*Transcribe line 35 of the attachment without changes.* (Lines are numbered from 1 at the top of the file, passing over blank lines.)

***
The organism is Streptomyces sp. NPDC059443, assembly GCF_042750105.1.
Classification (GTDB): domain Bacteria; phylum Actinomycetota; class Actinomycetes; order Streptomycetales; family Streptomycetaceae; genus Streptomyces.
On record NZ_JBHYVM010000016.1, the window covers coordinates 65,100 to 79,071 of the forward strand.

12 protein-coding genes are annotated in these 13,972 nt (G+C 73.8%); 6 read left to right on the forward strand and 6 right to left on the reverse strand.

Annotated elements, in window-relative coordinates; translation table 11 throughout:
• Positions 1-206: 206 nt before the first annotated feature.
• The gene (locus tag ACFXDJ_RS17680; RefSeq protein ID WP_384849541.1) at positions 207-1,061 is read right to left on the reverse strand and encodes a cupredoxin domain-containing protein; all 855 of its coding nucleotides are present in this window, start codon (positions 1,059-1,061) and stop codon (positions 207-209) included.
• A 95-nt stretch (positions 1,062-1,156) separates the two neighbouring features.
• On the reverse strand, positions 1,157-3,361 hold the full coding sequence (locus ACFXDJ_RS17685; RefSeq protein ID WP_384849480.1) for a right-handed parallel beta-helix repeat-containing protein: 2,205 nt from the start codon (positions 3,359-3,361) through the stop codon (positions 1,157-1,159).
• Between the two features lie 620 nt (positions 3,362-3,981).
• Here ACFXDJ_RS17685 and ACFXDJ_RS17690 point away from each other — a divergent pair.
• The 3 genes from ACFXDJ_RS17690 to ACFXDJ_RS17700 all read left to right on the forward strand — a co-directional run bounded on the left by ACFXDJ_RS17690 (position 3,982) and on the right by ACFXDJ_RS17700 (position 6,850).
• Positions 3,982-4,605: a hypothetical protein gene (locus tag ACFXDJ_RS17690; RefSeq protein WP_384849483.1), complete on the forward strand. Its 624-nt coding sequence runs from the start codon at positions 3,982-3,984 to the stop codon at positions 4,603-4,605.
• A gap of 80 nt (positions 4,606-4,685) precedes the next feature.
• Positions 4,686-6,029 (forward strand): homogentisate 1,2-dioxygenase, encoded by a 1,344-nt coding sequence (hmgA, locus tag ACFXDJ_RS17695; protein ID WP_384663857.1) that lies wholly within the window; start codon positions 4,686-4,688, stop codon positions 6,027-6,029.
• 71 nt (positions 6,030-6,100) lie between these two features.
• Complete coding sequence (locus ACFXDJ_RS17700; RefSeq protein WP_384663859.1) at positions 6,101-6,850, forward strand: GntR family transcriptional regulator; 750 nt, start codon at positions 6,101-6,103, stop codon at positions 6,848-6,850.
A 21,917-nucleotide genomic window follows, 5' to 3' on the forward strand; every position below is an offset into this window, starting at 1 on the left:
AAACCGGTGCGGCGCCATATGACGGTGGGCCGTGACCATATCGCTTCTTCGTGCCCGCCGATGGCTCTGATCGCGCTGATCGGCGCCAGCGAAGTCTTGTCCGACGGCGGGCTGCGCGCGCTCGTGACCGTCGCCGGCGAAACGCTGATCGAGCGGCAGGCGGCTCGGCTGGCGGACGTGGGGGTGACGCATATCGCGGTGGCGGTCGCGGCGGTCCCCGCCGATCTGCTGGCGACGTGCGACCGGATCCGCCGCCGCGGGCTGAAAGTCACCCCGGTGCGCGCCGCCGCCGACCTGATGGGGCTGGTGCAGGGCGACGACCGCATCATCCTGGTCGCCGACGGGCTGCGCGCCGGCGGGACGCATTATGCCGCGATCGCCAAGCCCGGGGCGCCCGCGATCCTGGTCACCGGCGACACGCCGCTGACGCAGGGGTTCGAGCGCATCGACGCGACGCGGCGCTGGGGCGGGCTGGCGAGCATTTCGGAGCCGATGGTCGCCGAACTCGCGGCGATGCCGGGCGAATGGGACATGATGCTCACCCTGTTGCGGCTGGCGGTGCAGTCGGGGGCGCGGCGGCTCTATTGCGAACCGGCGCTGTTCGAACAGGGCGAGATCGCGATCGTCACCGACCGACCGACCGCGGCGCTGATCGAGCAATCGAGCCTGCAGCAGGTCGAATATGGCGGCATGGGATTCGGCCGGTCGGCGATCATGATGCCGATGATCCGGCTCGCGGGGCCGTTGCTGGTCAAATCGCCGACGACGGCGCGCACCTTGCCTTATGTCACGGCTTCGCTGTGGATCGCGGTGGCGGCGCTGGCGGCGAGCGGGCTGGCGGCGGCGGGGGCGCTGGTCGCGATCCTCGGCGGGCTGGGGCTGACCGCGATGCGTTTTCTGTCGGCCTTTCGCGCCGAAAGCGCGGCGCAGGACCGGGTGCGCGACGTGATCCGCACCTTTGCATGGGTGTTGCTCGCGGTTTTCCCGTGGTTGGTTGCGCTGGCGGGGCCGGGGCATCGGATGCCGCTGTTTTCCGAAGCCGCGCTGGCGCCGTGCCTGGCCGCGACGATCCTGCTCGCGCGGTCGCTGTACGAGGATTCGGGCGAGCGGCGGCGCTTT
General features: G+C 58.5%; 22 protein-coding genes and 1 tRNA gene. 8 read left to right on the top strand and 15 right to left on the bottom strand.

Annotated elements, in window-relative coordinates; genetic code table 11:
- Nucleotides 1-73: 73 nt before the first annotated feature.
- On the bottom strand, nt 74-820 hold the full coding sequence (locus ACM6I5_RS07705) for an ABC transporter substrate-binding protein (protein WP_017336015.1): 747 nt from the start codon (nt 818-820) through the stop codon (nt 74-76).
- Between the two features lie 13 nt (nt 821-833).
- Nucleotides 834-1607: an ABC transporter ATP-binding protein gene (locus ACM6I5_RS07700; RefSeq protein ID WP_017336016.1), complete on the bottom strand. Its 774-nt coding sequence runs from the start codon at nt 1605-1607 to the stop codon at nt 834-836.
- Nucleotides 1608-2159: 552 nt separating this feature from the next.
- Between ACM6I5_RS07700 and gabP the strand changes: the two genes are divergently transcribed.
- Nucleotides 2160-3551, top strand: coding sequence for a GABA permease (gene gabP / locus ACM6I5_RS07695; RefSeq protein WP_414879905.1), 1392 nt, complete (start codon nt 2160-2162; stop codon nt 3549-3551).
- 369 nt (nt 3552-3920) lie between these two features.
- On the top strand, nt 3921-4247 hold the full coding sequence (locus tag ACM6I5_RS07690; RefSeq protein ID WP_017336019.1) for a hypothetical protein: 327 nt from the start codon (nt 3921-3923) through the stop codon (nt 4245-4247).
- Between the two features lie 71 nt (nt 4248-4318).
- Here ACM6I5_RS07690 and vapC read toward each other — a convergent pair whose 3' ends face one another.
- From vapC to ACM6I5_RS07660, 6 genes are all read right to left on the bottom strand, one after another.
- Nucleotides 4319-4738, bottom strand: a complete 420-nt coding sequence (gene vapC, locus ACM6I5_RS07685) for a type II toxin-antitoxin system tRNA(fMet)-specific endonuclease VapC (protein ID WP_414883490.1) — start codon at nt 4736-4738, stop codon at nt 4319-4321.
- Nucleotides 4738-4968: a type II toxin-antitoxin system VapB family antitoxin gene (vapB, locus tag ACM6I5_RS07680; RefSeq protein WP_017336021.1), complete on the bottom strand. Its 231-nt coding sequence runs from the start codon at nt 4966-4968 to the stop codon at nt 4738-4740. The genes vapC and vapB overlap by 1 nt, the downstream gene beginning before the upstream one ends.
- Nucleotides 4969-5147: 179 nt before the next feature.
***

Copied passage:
- Nucleotides 4738-4968: a type II toxin-antitoxin system VapB family antitoxin gene (vapB, locus tag ACM6I5_RS07680; RefSeq protein WP_017336021.1), complete on the bottom strand. Its 231-nt coding sequence runs from the start codon at nt 4966-4968 to the stop codon at nt 4738-4740. The genes vapC and vapB overlap by 1 nt, the downstream gene beginning before the upstream one ends.